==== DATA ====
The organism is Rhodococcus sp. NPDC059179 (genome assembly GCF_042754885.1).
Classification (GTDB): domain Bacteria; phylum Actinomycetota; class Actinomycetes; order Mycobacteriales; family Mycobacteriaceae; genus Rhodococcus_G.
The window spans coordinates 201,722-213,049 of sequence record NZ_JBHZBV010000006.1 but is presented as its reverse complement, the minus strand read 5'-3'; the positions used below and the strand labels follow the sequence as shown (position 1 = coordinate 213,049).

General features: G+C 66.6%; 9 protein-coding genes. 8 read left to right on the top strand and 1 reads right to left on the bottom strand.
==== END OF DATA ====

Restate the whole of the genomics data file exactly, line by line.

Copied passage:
The organism is Rhodococcus sp. NPDC059179 (genome assembly GCF_042754885.1).
Classification (GTDB): domain Bacteria; phylum Actinomycetota; class Actinomycetes; order Mycobacteriales; family Mycobacteriaceae; genus Rhodococcus_G.
The window spans coordinates 201,722-213,049 of sequence record NZ_JBHZBV010000006.1 but is presented as its reverse complement, the minus strand read 5'-3'; the positions used below and the strand labels follow the sequence as shown (position 1 = coordinate 213,049).

General features: G+C 66.6%; 9 protein-coding genes. 8 read left to right on the top strand and 1 reads right to left on the bottom strand.